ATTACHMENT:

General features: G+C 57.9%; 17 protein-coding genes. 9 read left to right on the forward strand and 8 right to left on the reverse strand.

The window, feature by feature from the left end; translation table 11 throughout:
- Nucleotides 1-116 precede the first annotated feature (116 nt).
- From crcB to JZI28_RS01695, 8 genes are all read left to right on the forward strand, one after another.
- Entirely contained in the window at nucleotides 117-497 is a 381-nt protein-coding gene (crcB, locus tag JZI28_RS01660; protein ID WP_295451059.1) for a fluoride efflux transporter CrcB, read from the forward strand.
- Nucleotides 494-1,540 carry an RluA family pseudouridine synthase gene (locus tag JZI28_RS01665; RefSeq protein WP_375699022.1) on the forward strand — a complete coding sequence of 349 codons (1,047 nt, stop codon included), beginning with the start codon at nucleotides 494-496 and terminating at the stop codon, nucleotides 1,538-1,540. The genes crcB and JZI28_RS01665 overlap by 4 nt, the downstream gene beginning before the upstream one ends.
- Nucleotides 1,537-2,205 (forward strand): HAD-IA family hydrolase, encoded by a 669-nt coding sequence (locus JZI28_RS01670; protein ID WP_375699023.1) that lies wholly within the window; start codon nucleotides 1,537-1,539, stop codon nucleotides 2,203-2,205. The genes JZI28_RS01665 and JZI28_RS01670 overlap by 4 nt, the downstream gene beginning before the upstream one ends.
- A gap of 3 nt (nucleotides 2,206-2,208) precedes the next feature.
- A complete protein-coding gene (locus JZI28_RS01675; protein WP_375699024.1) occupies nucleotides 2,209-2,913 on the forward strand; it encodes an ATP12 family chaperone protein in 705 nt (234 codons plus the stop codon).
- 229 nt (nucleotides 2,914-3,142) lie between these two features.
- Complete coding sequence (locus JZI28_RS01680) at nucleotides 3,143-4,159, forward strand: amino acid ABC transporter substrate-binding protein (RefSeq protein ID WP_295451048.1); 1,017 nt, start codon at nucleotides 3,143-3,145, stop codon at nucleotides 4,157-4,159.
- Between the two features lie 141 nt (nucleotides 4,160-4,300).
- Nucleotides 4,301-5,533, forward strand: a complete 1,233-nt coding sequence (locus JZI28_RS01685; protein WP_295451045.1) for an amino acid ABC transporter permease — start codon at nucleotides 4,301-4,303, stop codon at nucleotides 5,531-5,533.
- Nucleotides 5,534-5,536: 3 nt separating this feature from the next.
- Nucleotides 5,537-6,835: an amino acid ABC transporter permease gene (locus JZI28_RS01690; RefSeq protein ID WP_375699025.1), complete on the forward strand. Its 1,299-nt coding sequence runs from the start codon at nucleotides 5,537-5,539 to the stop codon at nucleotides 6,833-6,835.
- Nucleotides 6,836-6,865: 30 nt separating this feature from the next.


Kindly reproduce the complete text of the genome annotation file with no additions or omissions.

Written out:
General features: G+C 57.9%; 17 protein-coding genes. 9 read left to right on the forward strand and 8 right to left on the reverse strand.

The window, feature by feature from the left end; translation table 11 throughout:
- Nucleotides 1-116 precede the first annotated feature (116 nt).
- From crcB to JZI28_RS01695, 8 genes are all read left to right on the forward strand, one after another.
- Entirely contained in the window at nucleotides 117-497 is a 381-nt protein-coding gene (crcB, locus tag JZI28_RS01660; protein ID WP_295451059.1) for a fluoride efflux transporter CrcB, read from the forward strand.
- Nucleotides 494-1,540 carry an RluA family pseudouridine synthase gene (locus tag JZI28_RS01665; RefSeq protein WP_375699022.1) on the forward strand — a complete coding sequence of 349 codons (1,047 nt, stop codon included), beginning with the start codon at nucleotides 494-496 and terminating at the stop codon, nucleotides 1,538-1,540. The genes crcB and JZI28_RS01665 overlap by 4 nt, the downstream gene beginning before the upstream one ends.
- Nucleotides 1,537-2,205 (forward strand): HAD-IA family hydrolase, encoded by a 669-nt coding sequence (locus JZI28_RS01670; protein ID WP_375699023.1) that lies wholly within the window; start codon nucleotides 1,537-1,539, stop codon nucleotides 2,203-2,205. The genes JZI28_RS01665 and JZI28_RS01670 overlap by 4 nt, the downstream gene beginning before the upstream one ends.
- A gap of 3 nt (nucleotides 2,206-2,208) precedes the next feature.
- A complete protein-coding gene (locus JZI28_RS01675; protein WP_375699024.1) occupies nucleotides 2,209-2,913 on the forward strand; it encodes an ATP12 family chaperone protein in 705 nt (234 codons plus the stop codon).
- 229 nt (nucleotides 2,914-3,142) lie between these two features.
- Complete coding sequence (locus JZI28_RS01680) at nucleotides 3,143-4,159, forward strand: amino acid ABC transporter substrate-binding protein (RefSeq protein ID WP_295451048.1); 1,017 nt, start codon at nucleotides 3,143-3,145, stop codon at nucleotides 4,157-4,159.
- Between the two features lie 141 nt (nucleotides 4,160-4,300).
- Nucleotides 4,301-5,533, forward strand: a complete 1,233-nt coding sequence (locus JZI28_RS01685; protein WP_295451045.1) for an amino acid ABC transporter permease — start codon at nucleotides 4,301-4,303, stop codon at nucleotides 5,531-5,533.
- Nucleotides 5,534-5,536: 3 nt separating this feature from the next.
- Nucleotides 5,537-6,835: an amino acid ABC transporter permease gene (locus JZI28_RS01690; RefSeq protein ID WP_375699025.1), complete on the forward strand. Its 1,299-nt coding sequence runs from the start codon at nucleotides 5,537-5,539 to the stop codon at nucleotides 6,833-6,835.
- Nucleotides 6,836-6,865: 30 nt separating this feature from the next.